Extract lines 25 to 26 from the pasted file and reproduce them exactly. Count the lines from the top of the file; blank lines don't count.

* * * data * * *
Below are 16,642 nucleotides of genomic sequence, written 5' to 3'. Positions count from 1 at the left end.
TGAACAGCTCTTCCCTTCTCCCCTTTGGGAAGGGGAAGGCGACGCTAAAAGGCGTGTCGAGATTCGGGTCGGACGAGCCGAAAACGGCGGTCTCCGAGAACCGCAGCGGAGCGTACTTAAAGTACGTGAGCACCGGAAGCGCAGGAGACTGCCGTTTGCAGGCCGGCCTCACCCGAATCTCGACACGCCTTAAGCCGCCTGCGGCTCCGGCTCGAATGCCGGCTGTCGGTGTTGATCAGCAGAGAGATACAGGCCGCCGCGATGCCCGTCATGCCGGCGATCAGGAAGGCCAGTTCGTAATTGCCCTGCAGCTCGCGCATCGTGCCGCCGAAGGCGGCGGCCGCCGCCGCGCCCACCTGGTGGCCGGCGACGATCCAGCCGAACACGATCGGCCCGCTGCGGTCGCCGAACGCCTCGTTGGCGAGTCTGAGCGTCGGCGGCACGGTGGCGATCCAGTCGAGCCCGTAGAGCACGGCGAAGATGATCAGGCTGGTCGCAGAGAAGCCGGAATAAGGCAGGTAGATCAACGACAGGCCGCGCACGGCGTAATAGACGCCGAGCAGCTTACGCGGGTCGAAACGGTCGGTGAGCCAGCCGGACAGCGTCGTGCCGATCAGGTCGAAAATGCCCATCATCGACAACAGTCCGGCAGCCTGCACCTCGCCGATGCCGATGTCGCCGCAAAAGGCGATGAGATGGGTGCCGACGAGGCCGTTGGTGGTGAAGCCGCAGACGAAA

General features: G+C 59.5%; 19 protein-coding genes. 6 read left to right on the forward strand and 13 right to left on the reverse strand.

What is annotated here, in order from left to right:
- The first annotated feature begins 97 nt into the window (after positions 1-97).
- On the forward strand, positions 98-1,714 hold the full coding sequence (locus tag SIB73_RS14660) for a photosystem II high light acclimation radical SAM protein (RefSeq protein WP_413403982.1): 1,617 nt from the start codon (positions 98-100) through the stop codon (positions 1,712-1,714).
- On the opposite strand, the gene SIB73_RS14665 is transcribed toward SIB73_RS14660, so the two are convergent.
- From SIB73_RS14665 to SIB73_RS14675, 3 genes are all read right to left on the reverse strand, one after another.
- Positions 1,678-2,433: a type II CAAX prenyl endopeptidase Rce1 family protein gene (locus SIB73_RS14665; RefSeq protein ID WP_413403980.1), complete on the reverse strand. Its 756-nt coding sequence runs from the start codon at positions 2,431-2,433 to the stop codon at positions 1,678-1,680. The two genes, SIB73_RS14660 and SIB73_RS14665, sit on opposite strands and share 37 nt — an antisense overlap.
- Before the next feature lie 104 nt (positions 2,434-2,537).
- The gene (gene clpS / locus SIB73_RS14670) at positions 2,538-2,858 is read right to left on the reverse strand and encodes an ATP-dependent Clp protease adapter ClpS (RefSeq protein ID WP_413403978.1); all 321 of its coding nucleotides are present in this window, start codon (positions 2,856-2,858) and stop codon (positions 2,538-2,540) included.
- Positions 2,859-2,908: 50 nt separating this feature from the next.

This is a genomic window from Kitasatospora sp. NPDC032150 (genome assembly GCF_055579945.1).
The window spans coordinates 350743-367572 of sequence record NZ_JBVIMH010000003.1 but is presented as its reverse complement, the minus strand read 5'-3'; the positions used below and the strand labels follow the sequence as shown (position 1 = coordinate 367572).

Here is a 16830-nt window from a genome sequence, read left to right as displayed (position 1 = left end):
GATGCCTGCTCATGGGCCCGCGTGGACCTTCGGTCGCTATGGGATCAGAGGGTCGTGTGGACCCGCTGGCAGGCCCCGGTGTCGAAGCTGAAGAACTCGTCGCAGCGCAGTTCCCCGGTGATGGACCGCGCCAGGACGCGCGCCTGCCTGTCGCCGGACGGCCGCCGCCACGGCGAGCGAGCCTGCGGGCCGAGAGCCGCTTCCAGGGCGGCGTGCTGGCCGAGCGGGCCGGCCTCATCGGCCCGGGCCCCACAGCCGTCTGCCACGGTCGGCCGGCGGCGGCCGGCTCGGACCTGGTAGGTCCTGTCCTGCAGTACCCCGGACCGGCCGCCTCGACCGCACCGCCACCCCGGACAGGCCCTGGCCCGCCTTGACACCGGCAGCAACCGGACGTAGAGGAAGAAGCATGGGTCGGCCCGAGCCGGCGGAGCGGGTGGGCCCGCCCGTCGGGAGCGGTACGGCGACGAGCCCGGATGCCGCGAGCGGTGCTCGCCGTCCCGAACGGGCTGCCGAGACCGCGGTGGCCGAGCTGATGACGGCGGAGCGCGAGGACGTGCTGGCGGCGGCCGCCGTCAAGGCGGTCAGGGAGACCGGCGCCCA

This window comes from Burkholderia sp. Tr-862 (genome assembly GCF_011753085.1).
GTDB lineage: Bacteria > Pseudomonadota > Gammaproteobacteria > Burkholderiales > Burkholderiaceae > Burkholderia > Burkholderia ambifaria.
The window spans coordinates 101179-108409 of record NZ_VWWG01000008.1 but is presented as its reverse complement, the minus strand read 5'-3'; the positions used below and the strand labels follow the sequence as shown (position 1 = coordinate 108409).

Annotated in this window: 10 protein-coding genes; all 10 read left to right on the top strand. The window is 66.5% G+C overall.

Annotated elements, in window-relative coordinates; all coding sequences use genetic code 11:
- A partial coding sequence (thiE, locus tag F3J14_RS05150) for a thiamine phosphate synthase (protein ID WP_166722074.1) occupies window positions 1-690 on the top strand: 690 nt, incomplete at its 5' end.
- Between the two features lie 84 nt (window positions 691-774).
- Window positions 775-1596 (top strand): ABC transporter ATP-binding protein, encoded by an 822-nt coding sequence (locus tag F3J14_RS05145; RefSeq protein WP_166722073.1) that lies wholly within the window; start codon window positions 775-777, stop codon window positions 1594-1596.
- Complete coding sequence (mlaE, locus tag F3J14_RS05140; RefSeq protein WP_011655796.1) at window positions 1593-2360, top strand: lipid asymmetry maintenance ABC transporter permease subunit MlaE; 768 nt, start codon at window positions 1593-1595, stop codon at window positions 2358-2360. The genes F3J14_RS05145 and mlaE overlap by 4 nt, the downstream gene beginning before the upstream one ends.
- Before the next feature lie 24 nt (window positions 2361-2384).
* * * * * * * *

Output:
- Complete coding sequence (mlaE, locus tag F3J14_RS05140; RefSeq protein WP_011655796.1) at window positions 1593-2360, top strand: lipid asymmetry maintenance ABC transporter permease subunit MlaE; 768 nt, start codon at window positions 1593-1595, stop codon at window positions 2358-2360. The genes F3J14_RS05145 and mlaE overlap by 4 nt, the downstream gene beginning before the upstream one ends.
- Before the next feature lie 24 nt (window positions 2361-2384).